A blue and white porcelain bowl of kitsune soba, which includes noodles, scallions, fish cake, kombu seaweed and of course, triangle-shaped fried tofu.
Kitsune soba includes triangle-shaped slices of fried tofu, like a fox’s ears. Image via Shutterstock

Thin, slightly sweet sheets of fried tofu are found on top of the noodles for this dish, usually cut in characteristic triangle shape. They are often accompanied by slices of kamaboko, a steamed fishcake.

Cold Soba

Cold Soba is most popular during the summer months, but available year round and especially appreciated by noodle enthusiasts. At the height of summer it is not uncommon to find some ice cubes in your bowl to further chill the noodles. 

After cooking the noodles they are served on a bamboo tray, allowing excess water to drip down. The noodles are then dipped into a tsuyu broth, which is much stronger than the one used for hot soba. Chopped scallions and wasabi can also be added. After finishing the noodles it is common to mix the water used for cooking the noodles with any leftover tsuyu and then drinking it.

Hadaka Soba

A simple bowl of plain soba noodles.
For those who like it plain, you can have hadaka soba. Image via Shutterstock

The simplest kind of chilled noodles, with hadaka literally meaning naked. Cooked, drained and then served cold with no toppings or sauce. Truly one for the enthusiasts out there.

Zaru Soba

A deep dish plate of zaru soba, which is brown buckwheat noodles on a bamboo strainer, with a small pile of shredded seaweed on top.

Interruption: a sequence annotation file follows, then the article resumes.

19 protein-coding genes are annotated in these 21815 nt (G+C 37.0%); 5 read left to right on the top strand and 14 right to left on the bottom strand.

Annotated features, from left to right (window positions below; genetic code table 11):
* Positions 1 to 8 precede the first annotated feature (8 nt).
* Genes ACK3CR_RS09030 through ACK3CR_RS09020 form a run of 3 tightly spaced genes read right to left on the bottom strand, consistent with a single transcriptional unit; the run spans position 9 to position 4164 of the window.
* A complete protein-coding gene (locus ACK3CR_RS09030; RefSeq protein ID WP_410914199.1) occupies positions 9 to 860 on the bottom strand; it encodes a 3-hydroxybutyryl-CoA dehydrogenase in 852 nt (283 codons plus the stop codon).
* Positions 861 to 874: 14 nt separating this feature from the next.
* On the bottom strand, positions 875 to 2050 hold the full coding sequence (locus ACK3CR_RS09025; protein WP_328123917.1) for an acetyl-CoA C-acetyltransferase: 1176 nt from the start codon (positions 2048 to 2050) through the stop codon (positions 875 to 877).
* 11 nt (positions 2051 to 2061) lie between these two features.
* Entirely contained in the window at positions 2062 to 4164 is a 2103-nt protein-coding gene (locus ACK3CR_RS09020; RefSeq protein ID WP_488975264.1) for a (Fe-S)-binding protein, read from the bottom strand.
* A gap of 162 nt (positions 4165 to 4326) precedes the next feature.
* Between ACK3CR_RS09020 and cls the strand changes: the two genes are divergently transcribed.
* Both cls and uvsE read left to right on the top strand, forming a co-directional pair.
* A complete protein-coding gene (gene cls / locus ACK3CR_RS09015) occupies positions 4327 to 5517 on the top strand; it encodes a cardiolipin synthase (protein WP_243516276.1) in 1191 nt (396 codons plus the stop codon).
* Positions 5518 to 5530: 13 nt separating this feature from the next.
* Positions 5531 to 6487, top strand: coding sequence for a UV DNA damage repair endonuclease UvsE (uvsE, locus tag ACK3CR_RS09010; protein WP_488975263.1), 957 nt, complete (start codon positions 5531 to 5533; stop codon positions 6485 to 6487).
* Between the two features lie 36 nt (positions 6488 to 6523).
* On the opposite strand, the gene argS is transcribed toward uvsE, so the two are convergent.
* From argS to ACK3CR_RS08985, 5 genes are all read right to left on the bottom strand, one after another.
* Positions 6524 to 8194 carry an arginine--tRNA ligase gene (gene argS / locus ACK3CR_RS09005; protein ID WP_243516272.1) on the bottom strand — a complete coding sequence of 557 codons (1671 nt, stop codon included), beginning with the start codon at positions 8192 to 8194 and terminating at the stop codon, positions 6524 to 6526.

Zaru soba is a very common and delicious summer meal. Image via Shutterstock

A little less pure and much more common than hadaka, zaru-style buckwheat noodles come with added dipping sauce and often sprinkled with dried nori seaweed. Extremely popular in summer.

Cha Soba

A pile of green tea noodles on a soft bamboo strainer, with a pair of brown chopsticks on the side.
Green tea soba, or “cha soba”, is an interesting twist on buckwheat noodles. Image via Shutterstock

A great example for the various recipes you can make, cha-style noodles involves adding matcha green tea powder to the buckwheat flour mix, adding a deep green color and green tea aromas. Similar to zaru-style with dipping sauce, this one is another summer specialty and somewhat rare treat.

These varieties are only the tip of the iceberg, with many, many more available all over Japan. Restaurants continue to look for new ways to make and serve these noodles and regional specialties are everywhere. We definitely recommend you to try out some soba on your next trip!

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2 Responses

  1. I love learning about the Japanese heritage and culture. This one was very well presented and I enjoyed it very much.

    I try working Japanese foods into the western culture and I am quite amazed with how well they combine.

    In fact I make a Japanese dashi broth as a base for many of my dishes with much success in taste.

    Any future articles you may send would be greatly appreciated

    Frederick Brave

    1. Thank you Frederick! I’m glad to hear that you enjoyed our articles! Would love to hear more about Japanese and Western dishes that you’ve made so far~ 🥰